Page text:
Simply Haiku: An E-Journal of Haiku and Related Forms
July-August 2004, vol. 2, no. 4

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Renku Editor's notes

Welcome to the July/August renku column. In our archives you will find Volume 2 number 2 of Simply Haiku (March/April 2004) with its short essay on the nature of the Twelve Tone renku (JP: Junicho). This current issue features two such Junicho and the full results, in English and English translation, of the Kamakura Shrine 'One Verse' contest.

'Rainy Season Sky', in Japanese and English, was composed recently in a 'live' session in Yokosuka City, Japan. This is an 'interlingual' poem: one version is not a post-facto translation of the other. Instead parallel texts are developed as the poem is in progress, the interpenetration between languages being fundamental to the shaping of the whole.

'The Fullness of the Moon', by contrast, was composed via email by three poets in various parts of North America and marks the debut of one of the participants in the formal role of sabaki. This column hopes in future to deal more extensively with the question of leadership and verse selection in contemporary renku. For the moment suffice it to say that it is far from easy for poets raised on a staple of romantic individualism to either lead a collaborative piece, or to defer to the choice of others. All who are prepared to contemplate so doing deserve unstinting praise.

 

The Kamakura Shrine One Verse Contest

Devised as an integral part of the 'Shoten' festivities this was Kamakura's first such contest, hopefully the first of many.

More celebration than competition, the organisers were keen to leave the parameters as open as possible and avoid the tendency to focus on merely technical matters. We therefore see an intriguingly broad spectrum of responses to the challenge of adding a third verse to the putative sequence. There is also the opportunity to compare the styles of those persons having English or Japanese as a first language.

Which verse would you have chosen as the winner?

 

Lev Kuleshov & The Mozhukhin Experiment

The sheer range of verses offered in the Kamakura competition raises all sorts of questions about linking technique: should it be directive; should it be open? Apparent, or barely perceptible?

Renku theorists in the 1920's such as Torahiko Terada were excited by the radical montage techniques of Soviet cineasts Pudovkin, Kuleshov and Eisenstein, not least by what was to become famous as the 'Mozhukhin Experiment'.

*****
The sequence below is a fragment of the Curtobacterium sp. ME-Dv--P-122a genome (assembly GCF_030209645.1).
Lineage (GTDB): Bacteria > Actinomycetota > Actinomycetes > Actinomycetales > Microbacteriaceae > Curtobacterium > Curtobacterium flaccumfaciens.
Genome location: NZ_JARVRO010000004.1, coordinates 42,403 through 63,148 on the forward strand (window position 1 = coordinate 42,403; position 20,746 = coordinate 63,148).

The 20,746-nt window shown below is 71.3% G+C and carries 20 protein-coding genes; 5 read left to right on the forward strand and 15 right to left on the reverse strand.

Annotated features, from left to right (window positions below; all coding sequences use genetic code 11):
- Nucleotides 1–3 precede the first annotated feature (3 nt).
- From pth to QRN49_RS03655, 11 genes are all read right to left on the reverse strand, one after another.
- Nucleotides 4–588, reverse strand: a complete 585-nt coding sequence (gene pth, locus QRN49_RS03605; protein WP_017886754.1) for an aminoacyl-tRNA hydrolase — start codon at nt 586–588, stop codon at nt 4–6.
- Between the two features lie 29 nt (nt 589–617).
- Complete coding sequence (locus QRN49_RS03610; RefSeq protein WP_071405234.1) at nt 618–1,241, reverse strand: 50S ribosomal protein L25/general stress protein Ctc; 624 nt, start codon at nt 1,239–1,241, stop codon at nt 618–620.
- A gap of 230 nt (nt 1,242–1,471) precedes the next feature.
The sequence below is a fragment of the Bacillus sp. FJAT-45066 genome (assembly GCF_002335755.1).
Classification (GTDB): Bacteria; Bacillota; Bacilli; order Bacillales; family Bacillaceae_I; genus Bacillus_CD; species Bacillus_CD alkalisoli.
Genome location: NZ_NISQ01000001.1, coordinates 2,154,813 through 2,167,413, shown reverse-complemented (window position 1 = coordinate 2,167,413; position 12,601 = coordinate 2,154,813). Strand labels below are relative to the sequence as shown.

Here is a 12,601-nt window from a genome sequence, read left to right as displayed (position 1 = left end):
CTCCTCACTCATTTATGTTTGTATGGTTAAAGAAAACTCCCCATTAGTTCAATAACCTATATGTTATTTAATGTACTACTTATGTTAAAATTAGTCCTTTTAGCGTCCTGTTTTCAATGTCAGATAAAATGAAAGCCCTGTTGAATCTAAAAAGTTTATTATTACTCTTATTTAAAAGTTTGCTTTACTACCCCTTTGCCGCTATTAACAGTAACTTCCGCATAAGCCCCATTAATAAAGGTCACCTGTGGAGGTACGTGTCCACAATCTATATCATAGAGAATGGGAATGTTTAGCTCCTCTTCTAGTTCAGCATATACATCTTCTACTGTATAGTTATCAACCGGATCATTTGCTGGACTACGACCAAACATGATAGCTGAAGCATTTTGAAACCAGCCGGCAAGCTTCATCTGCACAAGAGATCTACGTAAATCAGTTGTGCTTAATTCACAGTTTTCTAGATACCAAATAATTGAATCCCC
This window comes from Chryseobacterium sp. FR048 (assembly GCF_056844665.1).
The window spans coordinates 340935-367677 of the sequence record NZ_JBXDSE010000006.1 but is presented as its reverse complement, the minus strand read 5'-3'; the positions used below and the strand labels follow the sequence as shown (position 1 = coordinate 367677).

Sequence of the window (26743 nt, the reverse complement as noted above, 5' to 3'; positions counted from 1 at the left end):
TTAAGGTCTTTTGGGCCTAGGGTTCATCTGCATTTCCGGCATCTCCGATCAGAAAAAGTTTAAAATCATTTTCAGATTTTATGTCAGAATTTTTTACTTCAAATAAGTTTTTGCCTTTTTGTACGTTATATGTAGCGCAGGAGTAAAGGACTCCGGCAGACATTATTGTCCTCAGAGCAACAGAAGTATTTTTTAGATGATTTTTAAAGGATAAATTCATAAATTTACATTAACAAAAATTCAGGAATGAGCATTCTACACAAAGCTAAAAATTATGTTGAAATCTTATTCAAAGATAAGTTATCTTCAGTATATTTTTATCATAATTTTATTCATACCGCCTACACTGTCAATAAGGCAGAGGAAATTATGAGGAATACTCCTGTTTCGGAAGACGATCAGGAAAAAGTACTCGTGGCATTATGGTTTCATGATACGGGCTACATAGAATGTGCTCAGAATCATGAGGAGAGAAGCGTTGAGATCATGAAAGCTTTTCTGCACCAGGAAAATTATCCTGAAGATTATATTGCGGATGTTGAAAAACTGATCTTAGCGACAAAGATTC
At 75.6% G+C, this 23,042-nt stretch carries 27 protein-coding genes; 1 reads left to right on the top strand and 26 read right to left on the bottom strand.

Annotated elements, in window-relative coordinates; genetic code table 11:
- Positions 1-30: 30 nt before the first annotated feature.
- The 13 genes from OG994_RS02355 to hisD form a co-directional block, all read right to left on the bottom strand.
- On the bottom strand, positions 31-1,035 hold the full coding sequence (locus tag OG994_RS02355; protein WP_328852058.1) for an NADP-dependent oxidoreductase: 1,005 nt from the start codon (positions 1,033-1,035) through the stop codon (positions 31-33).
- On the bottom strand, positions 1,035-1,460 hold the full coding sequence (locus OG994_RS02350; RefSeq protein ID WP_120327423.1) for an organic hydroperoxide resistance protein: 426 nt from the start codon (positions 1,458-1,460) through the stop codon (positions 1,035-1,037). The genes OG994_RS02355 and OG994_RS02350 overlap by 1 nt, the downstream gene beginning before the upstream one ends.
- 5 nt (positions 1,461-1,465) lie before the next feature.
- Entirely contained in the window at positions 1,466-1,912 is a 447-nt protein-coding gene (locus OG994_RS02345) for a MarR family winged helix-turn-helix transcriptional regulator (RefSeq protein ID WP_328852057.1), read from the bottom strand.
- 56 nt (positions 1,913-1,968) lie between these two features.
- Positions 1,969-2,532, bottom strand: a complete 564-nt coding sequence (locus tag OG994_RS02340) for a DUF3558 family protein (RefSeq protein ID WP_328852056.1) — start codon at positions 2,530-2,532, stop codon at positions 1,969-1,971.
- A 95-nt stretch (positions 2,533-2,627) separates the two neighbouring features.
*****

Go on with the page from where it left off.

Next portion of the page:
The audience:

"...raved about the acting of the artist. They pointed out the heavy pensiveness of his mood over the forgotten soup, were touched and moved by the deep sorrow with which he looked on the dead woman, and admired the light, happy smile with which he surveyed the girl at play."

 

Fascinated by the work of Pavlov on conditioning, Lev Kuleshov devised a short filmatic sequence which cut back and forth between close-up's of the famous actor Mozhukhin and a bowl of soup, a woman's corpse, and a child playing. As the contemporary account above reports, the invited audience were highly impressed with the results of this juxtaposition, commenting especially on the depth and subtlety of Mozhukin's response to each successive stimulus.

In fact there was only one, carefully neutral, shot of Mozhukhin, repeated severally, and the reading of emotion - the links, the response - existed only in the mind of the viewer.

In the sequences above and below Kuleshov is the chap with the brilliantined hair. Somehow even the bowl of soup looks pensive!

 

 

 

 

Ku

There are, as a recent correspondent remarked, an awful lot of 'ku' about. Volume 2 number 1 (Jan/Feb 2004) carries 'Beginnings and Endings', a brief essay on the special compositional characteristics of some of these 'ku'. Please have a look at the archives. Meanwhile here are some outline definitions.

'Ku' simply means 'phrase' as in:

  • hokku - the head verse of a sequence [long]
  • wakiku - the second or 'supporting' verse [short]
  • daisanku - more commonly 'daisan', the third verse [long]
  • ageku - the concluding verse of a sequence [short]
  • chouku - any long verse other than hokku and daisanku above
  • tanku - any short verse other than wakiku or ageku above

The terms 'long' and 'short' in English language renku are generally equated with the three line and two line stanza respectively. The extent to which they should also represent minima and maxima in stress and/or syllable count is a question for another day.

John Carley, Rossendale, June 2004